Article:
Jul 20 2009
The Associated Press reports: "President Barack Obama's advisers are urging critics of their health care overhaul to wait for Congress to finish writing legislation before issuing verdicts. They also signaled they are willing to wait longer than their White House-imposed August deadline for action if it means they can sway wary lawmakers.
The White House spent Sunday defending Obama's health care proposals and stressing that Congress has not yet written the final draft of legislation that would dramatically reshape how Americans receive health care. Instead, they said, Republicans - and even some Democrats - should wait until a final bill takes form. 'There are basically five different plans in Congress right now and there are a variety of ways,' Health and Human Services Secretary Kathleen Sebelius said, trying to calm nervous lawmakers whose re-elections could hinge on the legislation."
The AP reports that White House Budget director Peter Orszag said: "And we have to remember, there are some who are advocating the delay simply because they don't have anything to put on the table. ... There are those who are advocating delay just as a desperation move to try to kill this." Sebelius appeared on NBC's Meet the Press. Orszag spoke with Fox News Sunday and CNN's State of the Union (Elliott, 7/20).
The Hill: "President Obama's top cabinet advocates for universal healthcare were grilled on Sunday over how to raise taxes, as well (as) budget reports questioning whether leading healthcare proposals in Congress will lower healthcare spending, a key pillar of Obama's sales pitch on his top priority. Appearing on CNN's State of the Union and Fox News Sunday, Obama's Budget Director, Peter Orszag, tried to defray those concerns and stressed that under a new CBO report issued Friday, a new universal healthcare will not add to the deficit."
The Hill quotes Orszag: "'Look at the report that came out from the Congressional Budget Office on Friday night with regard to the House legislation; once you take into account just maintaining current payments for doctors under Medicare, that bill is deficit neutral.'" It also notes: "Orszag also said that Democratic plans do 'not include some important things that we'd like to put in place with regard to the fiscal trajectory after the first decade, for example we have a proposal for an independent commission made up of doctors to help bring down costs over the long term.'"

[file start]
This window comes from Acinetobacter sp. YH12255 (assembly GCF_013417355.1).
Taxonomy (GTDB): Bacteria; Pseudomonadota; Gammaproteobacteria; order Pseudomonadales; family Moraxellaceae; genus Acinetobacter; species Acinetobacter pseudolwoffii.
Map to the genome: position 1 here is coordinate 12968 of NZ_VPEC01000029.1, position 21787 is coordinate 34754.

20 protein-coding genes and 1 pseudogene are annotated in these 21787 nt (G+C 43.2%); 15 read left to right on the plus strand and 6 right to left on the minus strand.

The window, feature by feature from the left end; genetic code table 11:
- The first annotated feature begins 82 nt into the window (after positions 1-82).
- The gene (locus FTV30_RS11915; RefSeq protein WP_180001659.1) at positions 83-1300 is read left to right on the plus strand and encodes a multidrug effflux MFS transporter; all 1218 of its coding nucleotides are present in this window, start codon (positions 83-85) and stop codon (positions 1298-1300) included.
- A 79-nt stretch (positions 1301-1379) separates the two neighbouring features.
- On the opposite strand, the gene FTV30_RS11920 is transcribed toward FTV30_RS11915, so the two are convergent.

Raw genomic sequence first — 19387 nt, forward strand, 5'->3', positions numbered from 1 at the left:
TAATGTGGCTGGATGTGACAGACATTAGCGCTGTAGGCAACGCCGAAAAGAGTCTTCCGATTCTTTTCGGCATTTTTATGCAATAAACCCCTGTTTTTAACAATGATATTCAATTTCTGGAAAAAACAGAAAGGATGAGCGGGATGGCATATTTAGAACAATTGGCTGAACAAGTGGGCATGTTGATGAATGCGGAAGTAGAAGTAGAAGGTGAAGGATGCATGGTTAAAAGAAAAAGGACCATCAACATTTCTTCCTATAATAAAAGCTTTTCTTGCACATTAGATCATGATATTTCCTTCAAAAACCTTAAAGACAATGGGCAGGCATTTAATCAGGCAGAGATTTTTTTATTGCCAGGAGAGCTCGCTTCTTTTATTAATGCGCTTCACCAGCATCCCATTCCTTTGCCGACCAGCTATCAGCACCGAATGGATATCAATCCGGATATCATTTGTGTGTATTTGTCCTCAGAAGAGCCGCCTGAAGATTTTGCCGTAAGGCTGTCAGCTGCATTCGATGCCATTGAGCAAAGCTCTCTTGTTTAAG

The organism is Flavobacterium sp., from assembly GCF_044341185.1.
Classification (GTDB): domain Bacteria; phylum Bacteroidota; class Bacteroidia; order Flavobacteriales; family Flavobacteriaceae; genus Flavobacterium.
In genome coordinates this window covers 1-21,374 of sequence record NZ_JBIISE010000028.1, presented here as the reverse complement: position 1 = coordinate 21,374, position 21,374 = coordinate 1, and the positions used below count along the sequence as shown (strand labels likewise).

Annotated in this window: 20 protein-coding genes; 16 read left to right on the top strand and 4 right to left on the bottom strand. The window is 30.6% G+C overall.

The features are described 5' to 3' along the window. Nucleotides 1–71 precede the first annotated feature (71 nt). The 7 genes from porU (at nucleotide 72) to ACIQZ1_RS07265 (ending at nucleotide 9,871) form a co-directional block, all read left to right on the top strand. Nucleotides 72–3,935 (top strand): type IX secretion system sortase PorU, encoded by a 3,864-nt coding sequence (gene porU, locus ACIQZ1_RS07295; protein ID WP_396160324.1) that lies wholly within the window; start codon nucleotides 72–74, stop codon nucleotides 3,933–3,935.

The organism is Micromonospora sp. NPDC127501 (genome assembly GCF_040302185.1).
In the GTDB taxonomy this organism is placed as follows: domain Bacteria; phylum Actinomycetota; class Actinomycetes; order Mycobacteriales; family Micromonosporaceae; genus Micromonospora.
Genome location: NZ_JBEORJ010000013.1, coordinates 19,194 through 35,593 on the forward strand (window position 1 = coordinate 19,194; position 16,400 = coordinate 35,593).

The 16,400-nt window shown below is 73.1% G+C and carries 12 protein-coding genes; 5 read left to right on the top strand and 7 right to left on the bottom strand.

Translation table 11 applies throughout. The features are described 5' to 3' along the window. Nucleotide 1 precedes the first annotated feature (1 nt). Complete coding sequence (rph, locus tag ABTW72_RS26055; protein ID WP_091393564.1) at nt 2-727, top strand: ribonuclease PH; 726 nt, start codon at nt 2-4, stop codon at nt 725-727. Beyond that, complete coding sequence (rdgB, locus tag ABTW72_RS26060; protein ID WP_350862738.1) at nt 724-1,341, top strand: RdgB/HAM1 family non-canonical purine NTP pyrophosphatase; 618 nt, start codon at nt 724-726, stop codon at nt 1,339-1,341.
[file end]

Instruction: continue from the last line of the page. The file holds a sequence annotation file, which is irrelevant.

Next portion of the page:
The Hill also notes that Orsazg called MedPAC a "big game changer" of an idea on CNN. Meanwhile, on Meet the Press, "Sebelius also said that despite any initial budgetary potholes, the proposals are still works in progress and at the end of the day won't add to government health care spending" (Allen, 7/19).
Meanwhile, the chairman of the Republican Party, Michael Steele, offered sharp criticism for the administration in remarks prepared for delivery today at the National Press Club. The Associated Press reports that Steele "is accusing President Barack Obama of conducting "risky experimentation" with his health care proposals, saying they will hurt the economy and force millions to drop their current coverage... [he also] said the president, Speaker Nancy Pelosi and key congressional committee chairmen are part of a 'cabal' that wants to implement government-run health care." The AP reports Steele as saying: "Obama-Pelosi want to start building a colossal, closed health care system where Washington decides. Republicans want and support an open health care system where patients and doctors make the decisions" (Espo, 7/20).
The Associated Press / Boston Globe also reports that the Senate's top Republican, Mitch McConnell, R-Ky., appeared on NBC's Meet the Press. McConnell said "the U.S. has the best health care in the world and the system doesn't need to be scrapped... [and that] the Democrats' approach ignores what's right with the U.S. system. He says cost and access are challenges, but not enough to justify a complete overhaul" (7/19).
And, Michelle Obama is weighing in on the debate, according to The New York Times: "She has become one of the Obama administration's most visible surrogates on health care, announcing the release of $851 million in federal financing for health clinics, calling for tougher nutritional standards in the government's school lunch program and urging Democrats to rally around the president's efforts to revamp health care. ... After several months of focusing on her family, her garden and inspiring young people, Mrs. Obama is stepping into more wonkish terrain. She is toughening her message and talking more openly about influencing public policy as she works to integrate her efforts more closely with those of policy makers in the West Wing" (Swarns, 7/18).
This article was reprinted from khn.org with permission from the Henry J. Kaiser Family Foundation. Kaiser Health News, an editorially independent news service, is a program of the Kaiser Family Foundation, a nonpartisan health care policy research organization unaffiliated with Kaiser Permanente.